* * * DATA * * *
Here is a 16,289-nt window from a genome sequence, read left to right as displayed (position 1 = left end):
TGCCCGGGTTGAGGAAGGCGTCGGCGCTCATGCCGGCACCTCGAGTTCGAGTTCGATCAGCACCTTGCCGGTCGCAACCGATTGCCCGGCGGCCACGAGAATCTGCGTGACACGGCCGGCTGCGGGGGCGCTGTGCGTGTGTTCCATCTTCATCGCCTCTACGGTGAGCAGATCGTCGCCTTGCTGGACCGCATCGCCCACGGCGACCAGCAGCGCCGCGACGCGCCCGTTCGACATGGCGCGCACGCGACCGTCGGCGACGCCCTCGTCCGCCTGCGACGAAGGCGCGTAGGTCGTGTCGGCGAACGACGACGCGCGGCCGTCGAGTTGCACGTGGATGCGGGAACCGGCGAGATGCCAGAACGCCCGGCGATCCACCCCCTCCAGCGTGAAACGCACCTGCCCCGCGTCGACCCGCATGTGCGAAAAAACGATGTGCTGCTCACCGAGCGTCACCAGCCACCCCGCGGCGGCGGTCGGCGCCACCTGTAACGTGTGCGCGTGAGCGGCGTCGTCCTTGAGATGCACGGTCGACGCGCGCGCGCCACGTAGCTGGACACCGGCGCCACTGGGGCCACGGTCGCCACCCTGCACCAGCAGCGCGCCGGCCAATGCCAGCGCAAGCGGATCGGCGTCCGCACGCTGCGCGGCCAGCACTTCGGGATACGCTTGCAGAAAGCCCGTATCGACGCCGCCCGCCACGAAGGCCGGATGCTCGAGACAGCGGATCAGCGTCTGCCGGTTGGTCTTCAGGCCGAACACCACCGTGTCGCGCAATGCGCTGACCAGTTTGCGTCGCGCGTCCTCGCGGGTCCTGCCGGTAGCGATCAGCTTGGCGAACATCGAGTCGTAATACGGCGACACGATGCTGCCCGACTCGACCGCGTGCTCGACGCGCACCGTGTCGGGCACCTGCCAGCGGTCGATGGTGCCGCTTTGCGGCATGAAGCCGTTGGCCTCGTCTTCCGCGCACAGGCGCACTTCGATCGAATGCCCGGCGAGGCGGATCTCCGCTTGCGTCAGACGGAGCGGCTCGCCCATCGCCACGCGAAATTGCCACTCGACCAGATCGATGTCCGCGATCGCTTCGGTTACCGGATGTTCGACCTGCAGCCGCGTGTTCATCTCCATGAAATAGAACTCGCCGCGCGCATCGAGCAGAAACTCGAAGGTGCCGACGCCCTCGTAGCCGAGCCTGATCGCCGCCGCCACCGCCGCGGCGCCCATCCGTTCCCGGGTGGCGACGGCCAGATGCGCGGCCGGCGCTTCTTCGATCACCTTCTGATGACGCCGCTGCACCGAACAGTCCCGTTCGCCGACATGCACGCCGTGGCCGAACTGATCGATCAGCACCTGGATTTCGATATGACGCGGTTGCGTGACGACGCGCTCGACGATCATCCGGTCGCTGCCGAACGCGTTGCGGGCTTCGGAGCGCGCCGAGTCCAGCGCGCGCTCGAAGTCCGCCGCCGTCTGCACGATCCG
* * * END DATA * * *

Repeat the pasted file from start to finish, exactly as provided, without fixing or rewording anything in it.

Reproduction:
Here is a 16,289-nt window from a genome sequence, read left to right as displayed (position 1 = left end):
TGCCCGGGTTGAGGAAGGCGTCGGCGCTCATGCCGGCACCTCGAGTTCGAGTTCGATCAGCACCTTGCCGGTCGCAACCGATTGCCCGGCGGCCACGAGAATCTGCGTGACACGGCCGGCTGCGGGGGCGCTGTGCGTGTGTTCCATCTTCATCGCCTCTACGGTGAGCAGATCGTCGCCTTGCTGGACCGCATCGCCCACGGCGACCAGCAGCGCCGCGACGCGCCCGTTCGACATGGCGCGCACGCGACCGTCGGCGACGCCCTCGTCCGCCTGCGACGAAGGCGCGTAGGTCGTGTCGGCGAACGACGACGCGCGGCCGTCGAGTTGCACGTGGATGCGGGAACCGGCGAGATGCCAGAACGCCCGGCGATCCACCCCCTCCAGCGTGAAACGCACCTGCCCCGCGTCGACCCGCATGTGCGAAAAAACGATGTGCTGCTCACCGAGCGTCACCAGCCACCCCGCGGCGGCGGTCGGCGCCACCTGTAACGTGTGCGCGTGAGCGGCGTCGTCCTTGAGATGCACGGTCGACGCGCGCGCGCCACGTAGCTGGACACCGGCGCCACTGGGGCCACGGTCGCCACCCTGCACCAGCAGCGCGCCGGCCAATGCCAGCGCAAGCGGATCGGCGTCCGCACGCTGCGCGGCCAGCACTTCGGGATACGCTTGCAGAAAGCCCGTATCGACGCCGCCCGCCACGAAGGCCGGATGCTCGAGACAGCGGATCAGCGTCTGCCGGTTGGTCTTCAGGCCGAACACCACCGTGTCGCGCAATGCGCTGACCAGTTTGCGTCGCGCGTCCTCGCGGGTCCTGCCGGTAGCGATCAGCTTGGCGAACATCGAGTCGTAATACGGCGACACGATGCTGCCCGACTCGACCGCGTGCTCGACGCGCACCGTGTCGGGCACCTGCCAGCGGTCGATGGTGCCGCTTTGCGGCATGAAGCCGTTGGCCTCGTCTTCCGCGCACAGGCGCACTTCGATCGAATGCCCGGCGAGGCGGATCTCCGCTTGCGTCAGACGGAGCGGCTCGCCCATCGCCACGCGAAATTGCCACTCGACCAGATCGATGTCCGCGATCGCTTCGGTTACCGGATGTTCGACCTGCAGCCGCGTGTTCATCTCCATGAAATAGAACTCGCCGCGCGCATCGAGCAGAAACTCGAAGGTGCCGACGCCCTCGTAGCCGAGCCTGATCGCCGCCGCCACCGCCGCGGCGCCCATCCGTTCCCGGGTGGCGACGGCCAGATGCGCGGCCGGCGCTTCTTCGATCACCTTCTGATGACGCCGCTGCACCGAACAGTCCCGTTCGCCGACATGCACGCCGTGGCCGAACTGATCGATCAGCACCTGGATTTCGATATGACGCGGTTGCGTGACGACGCGCTCGACGATCATCCGGTCGCTGCCGAACGCGTTGCGGGCTTCGGAGCGCGCCGAGTCCAGCGCGCGCTCGAAGTCCGCCGCCGTCTGCACGATCCG